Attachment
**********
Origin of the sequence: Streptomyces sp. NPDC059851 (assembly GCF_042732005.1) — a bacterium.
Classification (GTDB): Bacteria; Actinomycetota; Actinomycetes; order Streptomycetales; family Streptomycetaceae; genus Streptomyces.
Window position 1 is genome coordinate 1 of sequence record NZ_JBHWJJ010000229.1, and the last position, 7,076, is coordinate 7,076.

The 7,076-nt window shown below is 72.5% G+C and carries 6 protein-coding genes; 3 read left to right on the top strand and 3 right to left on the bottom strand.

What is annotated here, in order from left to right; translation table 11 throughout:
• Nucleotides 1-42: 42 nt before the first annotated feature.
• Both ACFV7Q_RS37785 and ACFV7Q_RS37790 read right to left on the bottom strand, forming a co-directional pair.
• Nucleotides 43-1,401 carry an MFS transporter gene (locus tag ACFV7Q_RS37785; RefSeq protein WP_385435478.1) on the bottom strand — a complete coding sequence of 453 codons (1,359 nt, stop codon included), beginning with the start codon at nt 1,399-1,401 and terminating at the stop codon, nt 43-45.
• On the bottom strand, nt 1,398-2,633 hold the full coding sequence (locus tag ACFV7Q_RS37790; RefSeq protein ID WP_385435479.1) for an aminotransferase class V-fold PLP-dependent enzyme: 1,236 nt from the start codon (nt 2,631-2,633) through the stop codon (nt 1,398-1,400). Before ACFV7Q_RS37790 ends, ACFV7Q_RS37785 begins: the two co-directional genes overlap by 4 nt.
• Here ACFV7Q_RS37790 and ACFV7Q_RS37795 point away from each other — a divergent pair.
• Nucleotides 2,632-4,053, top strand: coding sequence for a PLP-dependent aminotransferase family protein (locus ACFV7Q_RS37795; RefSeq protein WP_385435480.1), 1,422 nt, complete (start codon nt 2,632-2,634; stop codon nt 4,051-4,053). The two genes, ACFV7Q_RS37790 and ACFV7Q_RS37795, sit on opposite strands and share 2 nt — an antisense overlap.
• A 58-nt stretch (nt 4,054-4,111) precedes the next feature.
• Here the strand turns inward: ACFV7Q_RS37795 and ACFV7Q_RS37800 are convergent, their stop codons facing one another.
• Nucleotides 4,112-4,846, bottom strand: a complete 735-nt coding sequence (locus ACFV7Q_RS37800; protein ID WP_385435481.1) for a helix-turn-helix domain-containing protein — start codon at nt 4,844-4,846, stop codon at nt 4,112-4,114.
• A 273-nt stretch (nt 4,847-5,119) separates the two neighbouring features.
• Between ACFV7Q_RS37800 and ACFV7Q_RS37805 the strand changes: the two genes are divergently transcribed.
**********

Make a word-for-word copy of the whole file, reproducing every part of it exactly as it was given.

Origin of the sequence: Streptomyces sp. NPDC059851 (assembly GCF_042732005.1) — a bacterium.
Classification (GTDB): Bacteria; Actinomycetota; Actinomycetes; order Streptomycetales; family Streptomycetaceae; genus Streptomyces.
Window position 1 is genome coordinate 1 of sequence record NZ_JBHWJJ010000229.1, and the last position, 7,076, is coordinate 7,076.

The 7,076-nt window shown below is 72.5% G+C and carries 6 protein-coding genes; 3 read left to right on the top strand and 3 right to left on the bottom strand.

What is annotated here, in order from left to right; translation table 11 throughout:
• Nucleotides 1-42: 42 nt before the first annotated feature.
• Both ACFV7Q_RS37785 and ACFV7Q_RS37790 read right to left on the bottom strand, forming a co-directional pair.
• Nucleotides 43-1,401 carry an MFS transporter gene (locus tag ACFV7Q_RS37785; RefSeq protein WP_385435478.1) on the bottom strand — a complete coding sequence of 453 codons (1,359 nt, stop codon included), beginning with the start codon at nt 1,399-1,401 and terminating at the stop codon, nt 43-45.
• On the bottom strand, nt 1,398-2,633 hold the full coding sequence (locus tag ACFV7Q_RS37790; RefSeq protein ID WP_385435479.1) for an aminotransferase class V-fold PLP-dependent enzyme: 1,236 nt from the start codon (nt 2,631-2,633) through the stop codon (nt 1,398-1,400). Before ACFV7Q_RS37790 ends, ACFV7Q_RS37785 begins: the two co-directional genes overlap by 4 nt.
• Here ACFV7Q_RS37790 and ACFV7Q_RS37795 point away from each other — a divergent pair.
• Nucleotides 2,632-4,053, top strand: coding sequence for a PLP-dependent aminotransferase family protein (locus ACFV7Q_RS37795; RefSeq protein WP_385435480.1), 1,422 nt, complete (start codon nt 2,632-2,634; stop codon nt 4,051-4,053). The two genes, ACFV7Q_RS37790 and ACFV7Q_RS37795, sit on opposite strands and share 2 nt — an antisense overlap.
• A 58-nt stretch (nt 4,054-4,111) precedes the next feature.
• Here the strand turns inward: ACFV7Q_RS37795 and ACFV7Q_RS37800 are convergent, their stop codons facing one another.
• Nucleotides 4,112-4,846, bottom strand: a complete 735-nt coding sequence (locus ACFV7Q_RS37800; protein ID WP_385435481.1) for a helix-turn-helix domain-containing protein — start codon at nt 4,844-4,846, stop codon at nt 4,112-4,114.
• A 273-nt stretch (nt 4,847-5,119) separates the two neighbouring features.
• Between ACFV7Q_RS37800 and ACFV7Q_RS37805 the strand changes: the two genes are divergently transcribed.